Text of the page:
Continued Growth in Single Family Starts Keeps Home Building on Track

Consistent demand for housing has led to one of the busiest periods for home building in years. And it doesn't look like things are slowing down any time soon.

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According to the latest data from the U.S. Census Bureau, single-family housing starts increased 8.5 percent month-over-month in September. Multi-family starts performed much less favorably, dropping 16.3 percent month-over-month. Overall, housing production increased 1.9 percent to a seasonally adjusted annual rate of 1.42 million units.

“The housing market remains a bright spot in the U.S. economy, and this is reflected in today’s positive housing starts report,” said Chuck Fowke, chairman of the National Association of Home Builders. “Builder confidence is at an all-time high as buyer traffic is strong — another sign that housing is helping to lift the economy.”

Single-family home building is surging thanks to high levels of demand for housing that grew over the summer and maintained momentum into the fall. Despite a slight dip new homes sales in September, demand remains high and presents a great opportunity for home builders. But it also presenting a few challenges.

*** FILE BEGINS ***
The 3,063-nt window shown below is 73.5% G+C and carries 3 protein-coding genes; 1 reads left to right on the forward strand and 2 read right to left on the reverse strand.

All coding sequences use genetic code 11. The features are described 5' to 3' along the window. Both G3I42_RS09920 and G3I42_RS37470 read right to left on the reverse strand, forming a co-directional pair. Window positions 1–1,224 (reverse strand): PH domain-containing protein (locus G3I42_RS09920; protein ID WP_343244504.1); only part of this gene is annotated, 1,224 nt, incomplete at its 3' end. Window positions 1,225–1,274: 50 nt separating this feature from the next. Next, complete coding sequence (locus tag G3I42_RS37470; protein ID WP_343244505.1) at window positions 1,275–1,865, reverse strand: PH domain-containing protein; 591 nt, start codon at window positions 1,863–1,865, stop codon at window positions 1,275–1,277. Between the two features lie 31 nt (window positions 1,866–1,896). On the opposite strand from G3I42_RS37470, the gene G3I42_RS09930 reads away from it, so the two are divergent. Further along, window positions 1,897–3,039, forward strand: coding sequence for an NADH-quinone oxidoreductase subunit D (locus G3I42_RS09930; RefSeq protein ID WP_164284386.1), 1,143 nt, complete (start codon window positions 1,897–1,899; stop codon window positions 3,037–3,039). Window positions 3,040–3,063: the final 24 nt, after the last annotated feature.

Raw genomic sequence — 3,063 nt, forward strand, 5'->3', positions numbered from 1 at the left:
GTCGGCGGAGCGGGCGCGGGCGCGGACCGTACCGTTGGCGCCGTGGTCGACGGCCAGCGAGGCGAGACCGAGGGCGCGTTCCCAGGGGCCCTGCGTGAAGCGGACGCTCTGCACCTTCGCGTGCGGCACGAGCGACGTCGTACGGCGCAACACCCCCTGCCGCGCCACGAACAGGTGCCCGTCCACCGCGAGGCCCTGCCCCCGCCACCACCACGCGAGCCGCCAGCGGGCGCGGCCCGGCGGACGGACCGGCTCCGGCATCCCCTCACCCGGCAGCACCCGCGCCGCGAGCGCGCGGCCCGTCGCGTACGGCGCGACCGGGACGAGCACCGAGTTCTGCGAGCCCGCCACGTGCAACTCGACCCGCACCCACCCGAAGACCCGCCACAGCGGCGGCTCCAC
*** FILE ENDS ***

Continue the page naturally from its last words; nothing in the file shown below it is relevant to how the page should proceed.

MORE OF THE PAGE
“Home sales have exceeded for-sale home construction recently, which means additional home building in the near term,” said Robert Dietz, chief economist for the NAHB. “Demand is being supported by low interest rates, a suburban shift in demand and demographic tailwinds.

“However, headwinds due to limited building material availability is slowing some construction activity despite strong demand, with authorized but not started single-family homes up 22.4 percent compared to a year ago.”

Such high levels of home building activity have caused select problems in the industry, including disruptions of the supply chain and increased prices of building materials. Despite these issues, home builders remain optimistic heading into the new year, encouraged by a seemingly unflagging demand for housing.

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